And yet, if it was the case that the mines were simply not productive enough to be competitive in global markets (and remember, I’m conducting this analysis as if this was the case), what options were there? I am not suggesting that the mines should have been subsidised by the Government simply for the purposes of keeping them open and providing regional income. And of course, it was only a few years after the closure of the mines that the problems with carbon emissions and climate change began to reach public attention. Ultimately, South Wales coal mining was always doomed, even if the miners had won their strike. The response required was neither to try to cling blindly onto coal mining (as we see in parts of the USA today), nor just to believe that the market will sort everything out. The conclusions of the earlier sections of the blog would suggest that the Government needed to identify likely growth sectors and fund investment in these areas in the affected region (see in particular this post on the work of Mariana Mazzucato). An obvious choice in South Wales would have been renewable energy. We will draw these strands together at the end of this series of posts on “Distribution”, once we have looked in more detail at how the distribution of income greatly determines the future path of an economy.
* To understand the political aspects of this decision I recommend reading the “Ridley Plan”, a plan drawn up when the Conservative Party was in opposition by its “Economic Reconstruction Group”, chaired by Nicholas Ridley MP. This was a plan to reduce the size of nationalised industries, on the premise that these were too large. The plan is very strategic in considering how to fend off opposition, including from the unions. In the last section it recommends first taking on an industry with a weaker union where a strike is not likely to be so disruptive to the general public, win the strike, and weaken the resolve of the unions overall. It anticipates the mining industry being particularly challenging, and recommends stockpiling coal and building dual-fired oil/coal power stations (which were less efficient, so this was a poor and politically motivated use of public money). These steps were taken by the Conservative Government when it subsequently came to power.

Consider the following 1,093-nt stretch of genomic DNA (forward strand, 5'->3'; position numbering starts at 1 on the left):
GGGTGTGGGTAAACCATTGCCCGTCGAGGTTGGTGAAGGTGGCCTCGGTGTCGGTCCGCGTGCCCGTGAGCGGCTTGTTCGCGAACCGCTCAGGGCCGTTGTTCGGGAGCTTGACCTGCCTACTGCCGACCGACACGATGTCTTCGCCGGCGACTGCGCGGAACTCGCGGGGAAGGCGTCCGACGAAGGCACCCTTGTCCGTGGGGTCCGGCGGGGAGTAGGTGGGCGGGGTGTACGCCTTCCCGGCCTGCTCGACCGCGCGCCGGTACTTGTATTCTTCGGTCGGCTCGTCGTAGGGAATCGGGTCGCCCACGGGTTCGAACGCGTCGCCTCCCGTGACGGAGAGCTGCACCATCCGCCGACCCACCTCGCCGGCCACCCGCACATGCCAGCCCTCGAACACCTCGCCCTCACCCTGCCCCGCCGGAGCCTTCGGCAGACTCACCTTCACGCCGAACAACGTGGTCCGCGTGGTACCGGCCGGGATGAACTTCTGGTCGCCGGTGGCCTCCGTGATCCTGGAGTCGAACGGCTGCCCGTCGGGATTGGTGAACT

For added insight into the political circumstances surrounding the strike I also recommend the letter sent by the National Coal Board’s Chairman, Ian MacGregor, to all striking miners. In it he states that Union claims that the NCB planned to close 86 out of 186 pits, with the loss of 70,000 jobs, are untrue. He is emphatic about this, stating (all caps in the original):
“IF THESE THINGS WERE TRUE I WOULD NOT BLAME MINERS FOR GETTING ANGRY OR BEING DEEPLY WORRIED. BUT THESE THINGS ARE ABSOLUTELY UNTRUE. I STATE THAT CATEGORICALLY AND SOLEMNLY. YOU HAVE BEEN DELIBERATELY MISLED.”
Documents made public 30 years after the strike showed that the Government’s immediate intentions were indeed to close 75 pits with the loss of 64,000 jobs. In the end, 115 pits were closed during Thatcher’s time as Prime Minister (lasting 5 years beyond the end of the strike). So it was, in fact, not the Union that was misleading the miners, but the NCB itself. When we understand, from the Ridley Plan, the political dimension to the Government’s strategy, and that this was not just an economic decision, it perhaps becomes easier to understand why the NCB and the Government would mislead the miners, and indeed mislead the nation, about their intentions for the mining industry.
However, do not conclude from this that the Government were the “baddies” and the miners the “goodies”. The leadership of the miners, and Arthur Scargill in particular, also had their political agendas. The point is that the miners’ strike was, in reality, never about the economics of the mining industry – there were political motivations on both sides. If I were to present the closure of the mines as a purely economic decision I think this would stick so badly in the throat of anyone who knows this history that they wouldn’t be able to stomach reading the rest of the post.
This post was about the economic impact of the mine closures, and this impact would have been the same regardless of the motivation for closing the mines. Therefore my analysis proceeds as if the stated Government position was truth, that the mines were no longer “productive” compared to foreign competition, because this is the issue that I wish to analyse.